Curriculum opportunities 4a



Include music that reflects Global dimension

Range and content 3c




The Mantle of the Expert: Yr 7 - Exploring British Folk Music


Inquiry

Company

Client

Audience

Enterprise

Compelling learning experiences

Learning


MUSIC & DANCE
Understan-ding the conventions of British Folk Music and Dance

Music for You!’


A company specializing in the organization of music events tailored to the needs of a particular occasion or group of people

A town twinning group from a regional center e.g. Cambridge, Huntingdon or Wisbech



Visitors from a European town keen on developing social, economic and cultural links with a Cambridgeshire town



Organize a musical event that a) showcases traditional Folk music from all regions of the British Isles, particularly Cambridgeshire and b) encourages audience participation and c) is essentially relaxed, informal and social with food and drink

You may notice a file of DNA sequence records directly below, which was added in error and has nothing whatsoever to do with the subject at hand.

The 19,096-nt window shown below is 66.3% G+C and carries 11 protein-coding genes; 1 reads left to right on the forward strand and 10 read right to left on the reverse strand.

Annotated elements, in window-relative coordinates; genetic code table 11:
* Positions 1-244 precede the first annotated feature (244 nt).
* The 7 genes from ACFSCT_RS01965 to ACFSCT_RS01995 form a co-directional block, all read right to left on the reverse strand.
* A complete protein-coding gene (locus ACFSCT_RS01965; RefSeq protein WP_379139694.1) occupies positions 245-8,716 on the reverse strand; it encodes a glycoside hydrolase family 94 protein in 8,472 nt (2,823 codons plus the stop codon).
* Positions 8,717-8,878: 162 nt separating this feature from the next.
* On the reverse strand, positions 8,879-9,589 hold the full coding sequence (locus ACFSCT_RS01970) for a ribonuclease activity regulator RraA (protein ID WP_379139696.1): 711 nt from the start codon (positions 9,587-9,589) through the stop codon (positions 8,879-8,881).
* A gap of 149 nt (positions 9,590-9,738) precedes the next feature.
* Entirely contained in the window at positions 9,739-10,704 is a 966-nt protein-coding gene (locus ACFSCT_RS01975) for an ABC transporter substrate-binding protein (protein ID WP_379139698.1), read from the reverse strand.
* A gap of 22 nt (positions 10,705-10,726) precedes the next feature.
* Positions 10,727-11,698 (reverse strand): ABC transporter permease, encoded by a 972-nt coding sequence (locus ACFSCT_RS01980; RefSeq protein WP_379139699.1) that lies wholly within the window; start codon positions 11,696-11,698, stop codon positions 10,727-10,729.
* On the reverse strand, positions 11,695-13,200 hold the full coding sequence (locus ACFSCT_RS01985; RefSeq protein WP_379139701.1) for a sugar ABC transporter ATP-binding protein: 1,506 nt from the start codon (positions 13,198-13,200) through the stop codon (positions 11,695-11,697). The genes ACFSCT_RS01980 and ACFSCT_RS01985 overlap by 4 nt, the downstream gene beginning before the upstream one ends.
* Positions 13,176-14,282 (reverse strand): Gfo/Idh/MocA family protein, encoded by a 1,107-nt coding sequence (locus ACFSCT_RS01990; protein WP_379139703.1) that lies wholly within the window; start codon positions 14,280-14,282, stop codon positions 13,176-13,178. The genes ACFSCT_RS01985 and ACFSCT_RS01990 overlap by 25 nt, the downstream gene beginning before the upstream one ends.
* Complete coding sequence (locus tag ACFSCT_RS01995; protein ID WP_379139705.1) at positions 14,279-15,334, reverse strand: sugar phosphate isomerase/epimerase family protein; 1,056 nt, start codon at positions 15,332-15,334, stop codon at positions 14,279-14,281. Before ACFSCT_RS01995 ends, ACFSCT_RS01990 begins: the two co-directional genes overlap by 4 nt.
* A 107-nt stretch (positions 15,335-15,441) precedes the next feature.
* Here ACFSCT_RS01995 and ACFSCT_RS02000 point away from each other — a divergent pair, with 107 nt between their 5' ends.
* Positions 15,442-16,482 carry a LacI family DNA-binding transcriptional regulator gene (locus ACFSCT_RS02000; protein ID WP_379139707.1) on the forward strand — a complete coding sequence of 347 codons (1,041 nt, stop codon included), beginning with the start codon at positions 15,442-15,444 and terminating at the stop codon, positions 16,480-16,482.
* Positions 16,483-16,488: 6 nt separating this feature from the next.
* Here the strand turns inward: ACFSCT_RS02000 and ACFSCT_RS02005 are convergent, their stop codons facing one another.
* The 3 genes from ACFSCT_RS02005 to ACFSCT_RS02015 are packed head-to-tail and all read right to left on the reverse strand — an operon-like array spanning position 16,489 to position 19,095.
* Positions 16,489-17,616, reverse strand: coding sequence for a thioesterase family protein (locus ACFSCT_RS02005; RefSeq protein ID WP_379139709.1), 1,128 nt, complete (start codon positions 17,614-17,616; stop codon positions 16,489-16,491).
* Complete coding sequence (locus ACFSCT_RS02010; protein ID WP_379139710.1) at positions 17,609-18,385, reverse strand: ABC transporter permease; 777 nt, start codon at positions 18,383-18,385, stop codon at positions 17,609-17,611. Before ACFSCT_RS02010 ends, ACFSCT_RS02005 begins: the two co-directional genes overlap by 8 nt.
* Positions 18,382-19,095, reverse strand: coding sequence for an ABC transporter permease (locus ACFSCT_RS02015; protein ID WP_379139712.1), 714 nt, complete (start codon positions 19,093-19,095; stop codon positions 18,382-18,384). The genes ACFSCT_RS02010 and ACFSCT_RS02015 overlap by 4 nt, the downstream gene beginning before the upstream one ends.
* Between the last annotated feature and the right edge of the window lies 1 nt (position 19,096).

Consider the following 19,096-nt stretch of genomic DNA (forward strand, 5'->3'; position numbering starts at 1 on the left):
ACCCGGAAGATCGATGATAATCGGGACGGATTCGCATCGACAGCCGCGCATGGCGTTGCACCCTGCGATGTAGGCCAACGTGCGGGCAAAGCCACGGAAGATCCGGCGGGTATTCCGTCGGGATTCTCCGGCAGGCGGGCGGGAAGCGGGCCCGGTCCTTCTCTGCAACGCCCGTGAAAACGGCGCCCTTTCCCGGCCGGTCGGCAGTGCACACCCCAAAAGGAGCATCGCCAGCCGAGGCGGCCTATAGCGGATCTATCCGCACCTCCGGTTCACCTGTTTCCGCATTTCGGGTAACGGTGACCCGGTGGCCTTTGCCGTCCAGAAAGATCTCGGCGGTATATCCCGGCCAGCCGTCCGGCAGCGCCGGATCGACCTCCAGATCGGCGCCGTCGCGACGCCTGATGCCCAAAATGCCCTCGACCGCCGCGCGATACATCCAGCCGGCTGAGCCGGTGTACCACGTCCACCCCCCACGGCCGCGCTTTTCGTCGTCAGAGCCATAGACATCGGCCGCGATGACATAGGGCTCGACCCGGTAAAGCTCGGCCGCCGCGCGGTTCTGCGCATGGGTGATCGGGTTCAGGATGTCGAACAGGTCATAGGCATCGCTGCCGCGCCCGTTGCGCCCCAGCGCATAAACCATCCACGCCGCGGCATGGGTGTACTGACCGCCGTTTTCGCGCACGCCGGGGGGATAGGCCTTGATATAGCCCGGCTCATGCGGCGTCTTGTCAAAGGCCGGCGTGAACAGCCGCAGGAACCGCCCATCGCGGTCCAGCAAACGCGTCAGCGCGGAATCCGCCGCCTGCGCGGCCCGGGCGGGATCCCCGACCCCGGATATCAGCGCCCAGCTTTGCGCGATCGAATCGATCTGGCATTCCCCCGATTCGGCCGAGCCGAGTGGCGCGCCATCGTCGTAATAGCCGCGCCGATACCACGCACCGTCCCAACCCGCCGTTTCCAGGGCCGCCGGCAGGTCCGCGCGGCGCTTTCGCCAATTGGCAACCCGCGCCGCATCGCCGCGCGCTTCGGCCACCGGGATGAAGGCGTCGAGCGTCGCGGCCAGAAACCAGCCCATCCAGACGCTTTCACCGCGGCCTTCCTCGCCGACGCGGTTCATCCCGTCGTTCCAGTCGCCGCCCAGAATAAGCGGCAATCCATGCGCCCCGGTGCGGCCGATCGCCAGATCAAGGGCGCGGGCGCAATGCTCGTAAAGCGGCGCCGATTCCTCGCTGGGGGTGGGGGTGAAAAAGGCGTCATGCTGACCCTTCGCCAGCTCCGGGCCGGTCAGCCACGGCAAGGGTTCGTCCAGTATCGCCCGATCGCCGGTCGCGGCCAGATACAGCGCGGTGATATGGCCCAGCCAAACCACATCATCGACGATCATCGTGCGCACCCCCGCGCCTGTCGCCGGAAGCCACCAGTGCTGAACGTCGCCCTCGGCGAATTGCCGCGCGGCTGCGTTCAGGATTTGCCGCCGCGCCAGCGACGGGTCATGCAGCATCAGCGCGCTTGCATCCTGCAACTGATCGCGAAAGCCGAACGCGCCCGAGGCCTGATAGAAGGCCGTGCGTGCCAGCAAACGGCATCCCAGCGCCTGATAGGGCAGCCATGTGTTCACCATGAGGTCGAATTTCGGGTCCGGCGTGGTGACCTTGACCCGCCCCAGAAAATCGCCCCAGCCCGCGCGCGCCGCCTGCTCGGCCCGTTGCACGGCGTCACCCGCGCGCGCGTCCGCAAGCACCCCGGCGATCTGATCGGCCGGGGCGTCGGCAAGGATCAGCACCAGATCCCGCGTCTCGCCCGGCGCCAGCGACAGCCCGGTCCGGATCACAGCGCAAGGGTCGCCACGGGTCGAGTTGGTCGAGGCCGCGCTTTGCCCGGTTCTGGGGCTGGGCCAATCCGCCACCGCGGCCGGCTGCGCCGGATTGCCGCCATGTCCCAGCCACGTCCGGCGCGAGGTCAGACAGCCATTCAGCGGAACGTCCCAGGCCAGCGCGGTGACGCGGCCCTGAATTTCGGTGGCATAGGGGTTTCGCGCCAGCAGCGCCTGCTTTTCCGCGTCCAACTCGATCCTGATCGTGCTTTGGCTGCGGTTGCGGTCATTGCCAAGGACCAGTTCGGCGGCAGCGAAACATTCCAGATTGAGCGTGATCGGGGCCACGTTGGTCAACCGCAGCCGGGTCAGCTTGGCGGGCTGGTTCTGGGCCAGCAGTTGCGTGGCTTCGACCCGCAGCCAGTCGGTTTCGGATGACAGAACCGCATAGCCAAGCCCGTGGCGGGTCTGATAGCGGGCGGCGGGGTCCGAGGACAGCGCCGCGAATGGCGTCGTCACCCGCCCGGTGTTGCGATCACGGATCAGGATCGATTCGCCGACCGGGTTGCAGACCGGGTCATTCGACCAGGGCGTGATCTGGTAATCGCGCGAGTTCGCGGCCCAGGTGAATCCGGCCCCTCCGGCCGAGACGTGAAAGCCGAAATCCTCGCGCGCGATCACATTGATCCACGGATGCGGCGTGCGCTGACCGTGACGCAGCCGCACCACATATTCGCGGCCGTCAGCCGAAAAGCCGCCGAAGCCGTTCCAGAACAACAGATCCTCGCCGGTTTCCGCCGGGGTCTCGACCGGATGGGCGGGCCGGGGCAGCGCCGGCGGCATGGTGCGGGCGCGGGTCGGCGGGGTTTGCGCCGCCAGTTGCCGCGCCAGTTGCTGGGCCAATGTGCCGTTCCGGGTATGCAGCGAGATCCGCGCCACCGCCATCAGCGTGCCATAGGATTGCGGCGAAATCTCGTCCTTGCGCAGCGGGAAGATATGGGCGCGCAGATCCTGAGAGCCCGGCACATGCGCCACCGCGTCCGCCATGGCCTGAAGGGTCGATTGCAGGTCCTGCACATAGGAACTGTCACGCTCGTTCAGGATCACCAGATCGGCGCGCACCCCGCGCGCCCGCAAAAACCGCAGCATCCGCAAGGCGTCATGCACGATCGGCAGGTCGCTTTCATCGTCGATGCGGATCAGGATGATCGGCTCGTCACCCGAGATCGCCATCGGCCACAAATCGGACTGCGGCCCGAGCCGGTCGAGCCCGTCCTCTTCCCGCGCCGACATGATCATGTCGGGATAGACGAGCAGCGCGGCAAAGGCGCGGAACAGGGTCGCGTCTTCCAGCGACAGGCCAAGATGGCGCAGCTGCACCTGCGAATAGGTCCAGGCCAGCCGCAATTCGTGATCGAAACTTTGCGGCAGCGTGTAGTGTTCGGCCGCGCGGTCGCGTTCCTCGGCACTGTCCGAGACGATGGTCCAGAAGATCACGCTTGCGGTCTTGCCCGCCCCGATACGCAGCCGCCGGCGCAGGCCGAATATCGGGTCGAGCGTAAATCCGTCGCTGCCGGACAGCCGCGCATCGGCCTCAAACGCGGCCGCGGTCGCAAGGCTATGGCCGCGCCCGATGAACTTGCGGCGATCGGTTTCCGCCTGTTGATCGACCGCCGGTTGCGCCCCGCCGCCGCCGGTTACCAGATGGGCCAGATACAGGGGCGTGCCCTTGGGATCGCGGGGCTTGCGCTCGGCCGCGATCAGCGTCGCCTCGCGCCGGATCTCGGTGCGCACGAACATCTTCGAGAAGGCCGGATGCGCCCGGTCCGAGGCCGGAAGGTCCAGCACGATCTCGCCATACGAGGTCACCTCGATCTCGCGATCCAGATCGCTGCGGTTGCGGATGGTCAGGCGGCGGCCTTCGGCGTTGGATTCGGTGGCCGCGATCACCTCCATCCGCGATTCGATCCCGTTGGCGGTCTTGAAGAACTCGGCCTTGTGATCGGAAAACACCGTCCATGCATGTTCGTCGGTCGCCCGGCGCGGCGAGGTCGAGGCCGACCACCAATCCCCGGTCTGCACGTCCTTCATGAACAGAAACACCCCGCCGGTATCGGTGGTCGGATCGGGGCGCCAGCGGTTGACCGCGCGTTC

Should Molly Dancing be included – what moral questions would its inclusion raise?


One of the songs chosen i.e. ‘Scarborough fair’ was performed by Simon & Garfunkel in the 1970’s. What are the copyright implications?
Should the visitors be provided with the words of songs that are sung? (i.e. it is an aural tradition)
One of the organizers is worried that traditional music is too ‘dry’. Could the musicians make it sound more contemporary?
One of the organizers who attended a rehearsal points out that the tambourine is not a British traditional instrument at all. It is from the middle east. How can we be sure that all of the other instruments are traditional?